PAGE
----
The clock is ticking quickly now on the sale of the Beatles' songs to Sony Music.
I am told that Sony Music Publishing's President Richard Rowe is now in constant contact with Michael Jackson and his representatives. The reason? It's time for Jackson to relinquish his half of the Beatles' song catalog to Sony. (Jackson bought the catalog in 1985 from Sir Lew Grade's estate for $47.5 million. He sold half of it to Sony in 1991 for a reported $100 million.)
A nevertheless cash-strapped Jackson, as noted here and in other places for the last couple of years, borrowed $200 million from lenders in the mid-90s and used Sony as the note holder. Jackson — with debts incurred from out-of-court legal settlements and high personal expenses — needed the big bucks. Sony was more than willing to accommodate him.
Jackson's only collateral for such a loan was his 50 percent ownership in the Beatles' — meaning John Lennon and Paul McCartney's — nearly invaluable collection of hit songs. The catalog is valued at between $400 and $600 million and is the richest song catalog of any kind. "Yesterday" ranks as one of the most-played songs live and on the radio some 35 years after it was first released.
How rich and pervasive is the Beatles' inventory? "Let It Be," "Michelle," "Hey Jude," "And I Love Her," and "Penny Lane" all rank on the top of BMI's lists of three million or more all-time airplays. An astounding 14 more Lennon-McCartney compositions have 2 million airplays. An additional 20 or so Beatle tunes rank as BMI's "million-airs."
That comes to a total of 40 songs, or roughly a quarter of the total catalog.
Jackson had counted on sales of his Invincible album to bail him out of his debts. But Invincible — now in the bottom half of the record charts — has been a bust in the U.S. with far fewer than 2 million copies sold.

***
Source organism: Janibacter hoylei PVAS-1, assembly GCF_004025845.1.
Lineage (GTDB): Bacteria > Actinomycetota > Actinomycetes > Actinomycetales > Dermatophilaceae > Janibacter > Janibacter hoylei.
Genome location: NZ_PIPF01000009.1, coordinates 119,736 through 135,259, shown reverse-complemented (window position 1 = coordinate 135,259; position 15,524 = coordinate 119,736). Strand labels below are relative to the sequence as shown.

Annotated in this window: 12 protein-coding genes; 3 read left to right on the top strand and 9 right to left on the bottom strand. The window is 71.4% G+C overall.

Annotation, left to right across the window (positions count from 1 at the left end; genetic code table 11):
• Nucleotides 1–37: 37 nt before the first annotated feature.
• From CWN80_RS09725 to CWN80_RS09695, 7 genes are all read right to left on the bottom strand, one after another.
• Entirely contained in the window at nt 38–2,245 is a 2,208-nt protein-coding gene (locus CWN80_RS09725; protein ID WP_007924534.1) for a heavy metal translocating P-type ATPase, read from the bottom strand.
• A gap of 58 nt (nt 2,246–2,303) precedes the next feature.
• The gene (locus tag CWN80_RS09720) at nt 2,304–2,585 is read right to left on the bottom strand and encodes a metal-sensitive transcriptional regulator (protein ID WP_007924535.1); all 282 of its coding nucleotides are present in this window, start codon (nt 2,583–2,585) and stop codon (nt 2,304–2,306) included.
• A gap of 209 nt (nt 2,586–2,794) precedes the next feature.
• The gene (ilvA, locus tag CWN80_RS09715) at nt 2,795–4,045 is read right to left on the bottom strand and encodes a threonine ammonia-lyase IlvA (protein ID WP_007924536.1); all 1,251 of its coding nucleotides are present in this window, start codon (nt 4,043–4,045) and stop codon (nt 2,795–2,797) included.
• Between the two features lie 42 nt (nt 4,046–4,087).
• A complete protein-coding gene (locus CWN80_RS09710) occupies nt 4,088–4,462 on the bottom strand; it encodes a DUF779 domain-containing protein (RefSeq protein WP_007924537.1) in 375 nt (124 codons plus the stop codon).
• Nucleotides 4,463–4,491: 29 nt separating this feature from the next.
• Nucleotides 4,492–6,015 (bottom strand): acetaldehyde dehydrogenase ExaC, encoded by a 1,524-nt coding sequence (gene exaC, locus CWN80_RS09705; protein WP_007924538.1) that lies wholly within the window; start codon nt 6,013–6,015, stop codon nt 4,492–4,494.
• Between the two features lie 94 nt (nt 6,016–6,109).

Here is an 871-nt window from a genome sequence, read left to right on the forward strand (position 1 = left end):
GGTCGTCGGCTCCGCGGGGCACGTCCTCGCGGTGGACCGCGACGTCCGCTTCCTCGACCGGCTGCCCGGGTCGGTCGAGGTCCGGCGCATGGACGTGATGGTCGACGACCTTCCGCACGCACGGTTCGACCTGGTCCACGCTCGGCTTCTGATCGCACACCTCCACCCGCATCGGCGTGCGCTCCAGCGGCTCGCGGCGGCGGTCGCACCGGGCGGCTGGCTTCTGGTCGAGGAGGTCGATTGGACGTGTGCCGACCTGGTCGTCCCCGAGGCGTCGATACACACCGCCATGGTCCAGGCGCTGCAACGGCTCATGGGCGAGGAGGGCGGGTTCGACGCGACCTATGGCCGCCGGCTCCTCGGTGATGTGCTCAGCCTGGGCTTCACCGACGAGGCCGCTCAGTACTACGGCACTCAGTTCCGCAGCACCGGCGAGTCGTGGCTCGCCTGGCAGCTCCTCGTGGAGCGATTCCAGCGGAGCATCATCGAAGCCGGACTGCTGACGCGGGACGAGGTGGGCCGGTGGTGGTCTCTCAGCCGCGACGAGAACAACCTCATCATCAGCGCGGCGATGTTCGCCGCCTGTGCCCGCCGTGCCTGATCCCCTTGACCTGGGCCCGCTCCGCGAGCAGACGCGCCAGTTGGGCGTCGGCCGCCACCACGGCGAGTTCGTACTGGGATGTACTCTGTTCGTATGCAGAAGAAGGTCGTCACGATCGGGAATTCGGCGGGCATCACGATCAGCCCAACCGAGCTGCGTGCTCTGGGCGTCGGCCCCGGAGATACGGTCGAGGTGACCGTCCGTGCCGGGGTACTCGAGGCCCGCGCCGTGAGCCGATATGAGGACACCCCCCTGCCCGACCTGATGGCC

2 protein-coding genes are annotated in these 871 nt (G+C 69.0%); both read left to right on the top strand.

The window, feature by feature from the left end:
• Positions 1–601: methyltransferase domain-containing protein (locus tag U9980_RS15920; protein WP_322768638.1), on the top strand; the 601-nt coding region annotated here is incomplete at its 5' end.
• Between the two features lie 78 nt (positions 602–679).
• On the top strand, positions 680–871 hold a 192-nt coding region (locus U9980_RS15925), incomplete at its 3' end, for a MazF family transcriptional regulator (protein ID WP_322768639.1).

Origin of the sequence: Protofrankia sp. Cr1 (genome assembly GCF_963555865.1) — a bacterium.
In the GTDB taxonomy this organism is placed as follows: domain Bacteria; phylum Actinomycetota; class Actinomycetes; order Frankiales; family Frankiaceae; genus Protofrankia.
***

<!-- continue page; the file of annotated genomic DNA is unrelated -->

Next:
"Sony will either make him a cash offer for the catalog or just call the note," says a source familiar with the situation. "But it's going to happen. Richard Rowe is on the phone with them all the time."
Sony's fiscal year ends March 31, which is impetus for Rowe to work out the deal quickly. Sony Corp.'s stock price is just about half of what it was last May. The addition of such a rich asset as the Beatles would do a lot to — as McCartney once wrote — take a sad song and make it better.
Why, you might ask, doesn't much-publicized Beatle billionaire Paul McCartney step in and buy the songs? He's made two attempts in the last 20 years, but in each instance he and Yoko Ono, John Lennon's widow, were unable to come to any agreement about partnership. McCartney thinks that "Yesterday," for example, should carry only his name since he wrote it himself without Lennon. Ono has insisted that the songwriting duo's original agreement — that their names appear on all their songs together regardless of authorship — continue in place.
Regardless of who owns the catalog, by the way, the publisher still has to split the profits with the songwriters. So McCartney and Lennon's estate will still realize huge amounts of money once Sony takes over. Indeed, Lennon's estate, courtesy of copyright laws, will get an even higher portion than McCartney.
It's good to be J-Lo this week in Billboard. It's bad to be Jacko, in the old-fashioned sense of the word.
Ironically, they're on the same label, too: Epic Records, a division of Sony Music.
Michael Jackson's single, "Butterflies," is at lowly No. 35 this week on the Billboard Top 100.
Jennifer Lopez's single, "Ain't It Funny," is at No. 1.
Both singles are Album Cuts, which means that there is no actual physical single for customers to purchase in stores — that's so old-fashioned. If there were a CD or cassette single (forget 45's with the hole in the middle), then SoundScan would actually be able to count the number sold, the way they do with albums.
But with Album Cuts, the only way to measure a single track's popularity is by radio play.